This version of bird flu is thought to be transmitted by wild birds on their migration routes north and south, meaning that it’s spread during the spring and fall. This past summer’s outbreak was extraordinarily bad, forcing up egg prices across the country and slaughtering exports to other countries. Though things are stabilizing, we’re merely in the eye of the storm right now. Both farmers and the USDA are preparing for the worst this fall, stockpiling enough vaccine to stop a whopping 500 outbreaks, twice as many as occurred this summer.
Agriculture Secretary Tom Vilsack noted last month that the USDA has what appears to be a very effective vaccine, but the vaccine won’t stop outbreaks from occurring: It’ll simply stop birds from producing more of the virus, retarding the spread. But farmers are reluctant to use the vaccine, for fear that it’ll be seen, by foreign trading partners, as throwing in the towel. Many foreign importers will simply not purchase vaccinated birds. So the USDA isn’t issuing vaccines – it’s simply stockpiling them.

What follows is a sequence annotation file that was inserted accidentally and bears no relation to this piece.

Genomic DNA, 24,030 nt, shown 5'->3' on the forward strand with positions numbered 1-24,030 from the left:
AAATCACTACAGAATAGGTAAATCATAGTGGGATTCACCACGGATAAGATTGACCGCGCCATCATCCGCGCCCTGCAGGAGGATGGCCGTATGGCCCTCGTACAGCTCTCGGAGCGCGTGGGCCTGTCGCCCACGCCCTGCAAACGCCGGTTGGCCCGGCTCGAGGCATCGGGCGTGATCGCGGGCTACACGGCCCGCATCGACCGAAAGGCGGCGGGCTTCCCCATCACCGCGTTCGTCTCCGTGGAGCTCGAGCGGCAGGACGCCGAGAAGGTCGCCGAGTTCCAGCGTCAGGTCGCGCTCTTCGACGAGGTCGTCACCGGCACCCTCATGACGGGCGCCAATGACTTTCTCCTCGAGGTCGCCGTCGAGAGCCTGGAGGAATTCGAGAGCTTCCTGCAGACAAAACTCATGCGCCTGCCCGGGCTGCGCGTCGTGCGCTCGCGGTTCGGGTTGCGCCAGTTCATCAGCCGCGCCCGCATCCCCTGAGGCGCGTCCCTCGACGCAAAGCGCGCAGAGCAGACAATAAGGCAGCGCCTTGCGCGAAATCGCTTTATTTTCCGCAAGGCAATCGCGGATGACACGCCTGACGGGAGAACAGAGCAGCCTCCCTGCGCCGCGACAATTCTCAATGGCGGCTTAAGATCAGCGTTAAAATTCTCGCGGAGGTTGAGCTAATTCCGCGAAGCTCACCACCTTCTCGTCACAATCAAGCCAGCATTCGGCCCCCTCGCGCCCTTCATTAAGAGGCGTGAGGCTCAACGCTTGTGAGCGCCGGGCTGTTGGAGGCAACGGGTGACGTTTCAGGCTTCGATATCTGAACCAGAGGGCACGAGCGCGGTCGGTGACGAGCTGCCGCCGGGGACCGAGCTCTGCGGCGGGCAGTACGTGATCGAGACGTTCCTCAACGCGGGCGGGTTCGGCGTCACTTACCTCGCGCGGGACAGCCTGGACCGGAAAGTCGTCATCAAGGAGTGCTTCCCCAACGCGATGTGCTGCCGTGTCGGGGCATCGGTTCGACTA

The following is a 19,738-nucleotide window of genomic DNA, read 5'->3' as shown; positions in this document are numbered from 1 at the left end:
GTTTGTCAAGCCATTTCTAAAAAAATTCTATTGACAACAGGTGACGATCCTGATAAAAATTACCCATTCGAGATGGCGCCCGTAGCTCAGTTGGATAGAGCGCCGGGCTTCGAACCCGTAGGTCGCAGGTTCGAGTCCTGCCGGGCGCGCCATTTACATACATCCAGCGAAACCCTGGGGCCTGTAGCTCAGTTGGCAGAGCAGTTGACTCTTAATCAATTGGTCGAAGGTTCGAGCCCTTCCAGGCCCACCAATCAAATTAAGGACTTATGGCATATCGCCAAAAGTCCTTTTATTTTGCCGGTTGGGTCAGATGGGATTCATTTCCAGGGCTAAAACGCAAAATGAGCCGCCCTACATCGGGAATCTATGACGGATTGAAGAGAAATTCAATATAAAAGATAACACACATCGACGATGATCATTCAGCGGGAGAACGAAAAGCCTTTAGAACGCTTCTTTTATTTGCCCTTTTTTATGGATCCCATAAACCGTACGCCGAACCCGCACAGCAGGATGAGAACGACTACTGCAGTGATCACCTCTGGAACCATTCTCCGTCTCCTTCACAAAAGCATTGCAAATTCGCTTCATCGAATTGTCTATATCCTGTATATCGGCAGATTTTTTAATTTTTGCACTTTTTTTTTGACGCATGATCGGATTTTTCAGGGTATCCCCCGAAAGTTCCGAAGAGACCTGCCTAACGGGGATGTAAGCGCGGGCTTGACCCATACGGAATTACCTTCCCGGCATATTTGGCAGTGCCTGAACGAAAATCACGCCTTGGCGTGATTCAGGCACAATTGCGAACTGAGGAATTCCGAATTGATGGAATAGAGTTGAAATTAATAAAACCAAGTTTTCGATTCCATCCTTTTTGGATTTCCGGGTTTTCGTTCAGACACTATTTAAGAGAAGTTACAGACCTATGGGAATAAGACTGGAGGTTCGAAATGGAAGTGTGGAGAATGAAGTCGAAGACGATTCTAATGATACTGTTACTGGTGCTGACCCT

Harvest Public Media interviewed some farmers affected by this summer’s outbreak to find out how they’re responding to the previous outbreak and what seems like the inevitable fall/winter outbreak to come. Some farmers, luckily, are scrubbing and disinfecting their barns and repopulating with new birds. “Fortunately … as devastating as it is, the disease is relatively easy to get rid of,” writes Amy Mayer, speaking to Iowa turkey farmer Brad Moline.
Nobody can say for sure whether bird flu will return with the kind of strength it had during the summer. But everyone involved seems to be going above and beyond to make sure that if it does come back, it can at least be contained.